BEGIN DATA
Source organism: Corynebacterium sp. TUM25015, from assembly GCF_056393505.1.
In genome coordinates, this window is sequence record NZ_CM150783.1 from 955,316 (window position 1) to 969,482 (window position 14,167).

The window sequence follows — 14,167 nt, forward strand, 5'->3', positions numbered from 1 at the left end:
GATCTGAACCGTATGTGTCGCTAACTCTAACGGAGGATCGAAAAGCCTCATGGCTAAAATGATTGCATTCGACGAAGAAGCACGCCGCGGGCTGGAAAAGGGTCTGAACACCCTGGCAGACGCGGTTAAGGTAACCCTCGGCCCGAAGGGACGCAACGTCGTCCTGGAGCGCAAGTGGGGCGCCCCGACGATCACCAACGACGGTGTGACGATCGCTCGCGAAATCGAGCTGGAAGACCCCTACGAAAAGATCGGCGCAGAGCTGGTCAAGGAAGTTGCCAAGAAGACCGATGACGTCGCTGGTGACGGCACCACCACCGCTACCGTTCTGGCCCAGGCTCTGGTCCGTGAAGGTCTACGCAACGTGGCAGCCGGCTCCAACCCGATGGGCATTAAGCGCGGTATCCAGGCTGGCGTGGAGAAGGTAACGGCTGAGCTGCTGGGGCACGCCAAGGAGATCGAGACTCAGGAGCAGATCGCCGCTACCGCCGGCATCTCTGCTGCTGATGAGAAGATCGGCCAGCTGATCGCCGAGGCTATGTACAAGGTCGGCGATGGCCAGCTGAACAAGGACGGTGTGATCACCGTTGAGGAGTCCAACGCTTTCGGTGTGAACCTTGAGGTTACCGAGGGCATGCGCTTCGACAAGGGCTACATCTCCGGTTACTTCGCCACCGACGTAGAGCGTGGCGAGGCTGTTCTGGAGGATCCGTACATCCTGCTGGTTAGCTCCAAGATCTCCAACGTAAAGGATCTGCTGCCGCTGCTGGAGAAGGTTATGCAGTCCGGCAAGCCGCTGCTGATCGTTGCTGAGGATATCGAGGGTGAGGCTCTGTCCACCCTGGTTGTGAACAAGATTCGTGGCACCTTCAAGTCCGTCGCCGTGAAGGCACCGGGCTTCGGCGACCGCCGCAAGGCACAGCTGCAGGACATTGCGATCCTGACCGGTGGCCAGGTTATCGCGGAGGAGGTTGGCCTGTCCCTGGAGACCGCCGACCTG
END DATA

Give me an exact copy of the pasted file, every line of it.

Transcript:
Source organism: Corynebacterium sp. TUM25015, from assembly GCF_056393505.1.
In genome coordinates, this window is sequence record NZ_CM150783.1 from 955,316 (window position 1) to 969,482 (window position 14,167).

The window sequence follows — 14,167 nt, forward strand, 5'->3', positions numbered from 1 at the left end:
GATCTGAACCGTATGTGTCGCTAACTCTAACGGAGGATCGAAAAGCCTCATGGCTAAAATGATTGCATTCGACGAAGAAGCACGCCGCGGGCTGGAAAAGGGTCTGAACACCCTGGCAGACGCGGTTAAGGTAACCCTCGGCCCGAAGGGACGCAACGTCGTCCTGGAGCGCAAGTGGGGCGCCCCGACGATCACCAACGACGGTGTGACGATCGCTCGCGAAATCGAGCTGGAAGACCCCTACGAAAAGATCGGCGCAGAGCTGGTCAAGGAAGTTGCCAAGAAGACCGATGACGTCGCTGGTGACGGCACCACCACCGCTACCGTTCTGGCCCAGGCTCTGGTCCGTGAAGGTCTACGCAACGTGGCAGCCGGCTCCAACCCGATGGGCATTAAGCGCGGTATCCAGGCTGGCGTGGAGAAGGTAACGGCTGAGCTGCTGGGGCACGCCAAGGAGATCGAGACTCAGGAGCAGATCGCCGCTACCGCCGGCATCTCTGCTGCTGATGAGAAGATCGGCCAGCTGATCGCCGAGGCTATGTACAAGGTCGGCGATGGCCAGCTGAACAAGGACGGTGTGATCACCGTTGAGGAGTCCAACGCTTTCGGTGTGAACCTTGAGGTTACCGAGGGCATGCGCTTCGACAAGGGCTACATCTCCGGTTACTTCGCCACCGACGTAGAGCGTGGCGAGGCTGTTCTGGAGGATCCGTACATCCTGCTGGTTAGCTCCAAGATCTCCAACGTAAAGGATCTGCTGCCGCTGCTGGAGAAGGTTATGCAGTCCGGCAAGCCGCTGCTGATCGTTGCTGAGGATATCGAGGGTGAGGCTCTGTCCACCCTGGTTGTGAACAAGATTCGTGGCACCTTCAAGTCCGTCGCCGTGAAGGCACCGGGCTTCGGCGACCGCCGCAAGGCACAGCTGCAGGACATTGCGATCCTGACCGGTGGCCAGGTTATCGCGGAGGAGGTTGGCCTGTCCCTGGAGACCGCCGACCTG